Thank you for your interest in including Tri-County Humane Society in your estate planning!
Charitable bequests are one of the best ways to assist us in our mission and ensure that we will be able to provide care for animals in need for years to come. We are happy to provide you with information to assist you with including Tri-County Humane Society in your estate planning.
Contact Vicki Davis, Executive Director, at (320) 252-0896, email@example.com to receive more information. A conversation with you is helpful for us to best determine where your interests lie and how your gifts can best be put to work to help animals.
Seek advice from your legal or financial advisor.
Include our legal name (Tri-County Humane Society) and Federal Tax ID (23-7449686) in your plans.
Charitable bequest opportunities such as living trust allocations, beneficiary designations of life insurance or retirement plan proceeds are a wonderful way to make a meaningful gift to help animals.
Contact your financial advisor for information on how to include Tri-County Humane Society in your philanthropic giving plan.
Have You Made Plans for Your Pet?
Plan for the unexpected to ensure the welfare of your well-loved pet if you should fall ill, have an accident, or worse.
Your pet brings you unconditional love and companionship, and is an integral member of your family. But what about when you are gone? What happens to our pets if something happens to us? Despite how we may feel about them, our legal system views pets as property, making it all the more important to plan ahead.
How to Protect Your Pets
- Carry a “pet alert card” in your wallet, identifying your pet, vital information and contacts in case you suffer an emergency that prevents your return home.
- Post “in case of emergency” stickers on your doors or windows to notify emergency workers of pets inside. The ASPCA provides free decals upon request.
- Discuss your wishes for your pets with relatives or friends. Designate a temporary caregiver in the event something unexpected happens to you and ensure she has instructions for how to care for your pets.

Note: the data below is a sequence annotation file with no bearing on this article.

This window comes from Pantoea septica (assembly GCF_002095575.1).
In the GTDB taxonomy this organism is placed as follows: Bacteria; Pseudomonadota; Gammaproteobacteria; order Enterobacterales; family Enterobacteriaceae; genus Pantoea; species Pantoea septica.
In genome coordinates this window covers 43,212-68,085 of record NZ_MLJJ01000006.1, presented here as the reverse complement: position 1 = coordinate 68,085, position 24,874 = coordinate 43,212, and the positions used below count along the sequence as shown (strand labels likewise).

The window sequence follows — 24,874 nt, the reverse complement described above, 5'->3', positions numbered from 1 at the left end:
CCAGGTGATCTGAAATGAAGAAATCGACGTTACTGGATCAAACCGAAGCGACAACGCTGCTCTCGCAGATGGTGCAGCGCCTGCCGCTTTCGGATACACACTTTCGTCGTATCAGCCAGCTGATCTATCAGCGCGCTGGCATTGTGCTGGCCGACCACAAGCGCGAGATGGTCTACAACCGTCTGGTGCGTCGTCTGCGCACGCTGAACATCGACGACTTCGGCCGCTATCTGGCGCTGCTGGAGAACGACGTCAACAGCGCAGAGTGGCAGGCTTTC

- Contact your attorney to discuss the estate planning options available to provide for the ongoing care of your pet in the future and formalize your wishes in a
- legal document.
Benefits of a Pet Trust
Including pet provisions in your will is helpful. A pet trust can be even more advantageous, allowing you to:
- Designate a caregiver and backup caregivers for your pet;
- Appoint a separate trustee to oversee the caregiver and ensure she is following your directives;
- Specify your pet’s needs and customary lifestyle, including healthcare, diet, exercise, special needs and end of life plans;
- Provide different options for covering your pet’s expenses to ensure the money is used as intended;
- Protect the money you set aside for your pet by shielding it from many creditors or estranged spouses;
- Provide immediate and uninterrupted care for your pet without the need for court intervention in the event you pass away or become ill;
- Allocate any remaining money to specific persons or charitable groups, such as Tri-County Humane Society.
Give yourself the peace of mind of knowing that all your family members will be provided for when you are gone. Consult your estate planning attorney to discuss your wishes and ensure you have a plan in place to carry out those wishes.
TCHS Guest Columnist Kendra K. Bader, Attorney, Moss & Barnett
(320) 654-4117 | Kendra.Bader@lawmoss.com
Download this informational flyer prepared by an animal lover and attorney.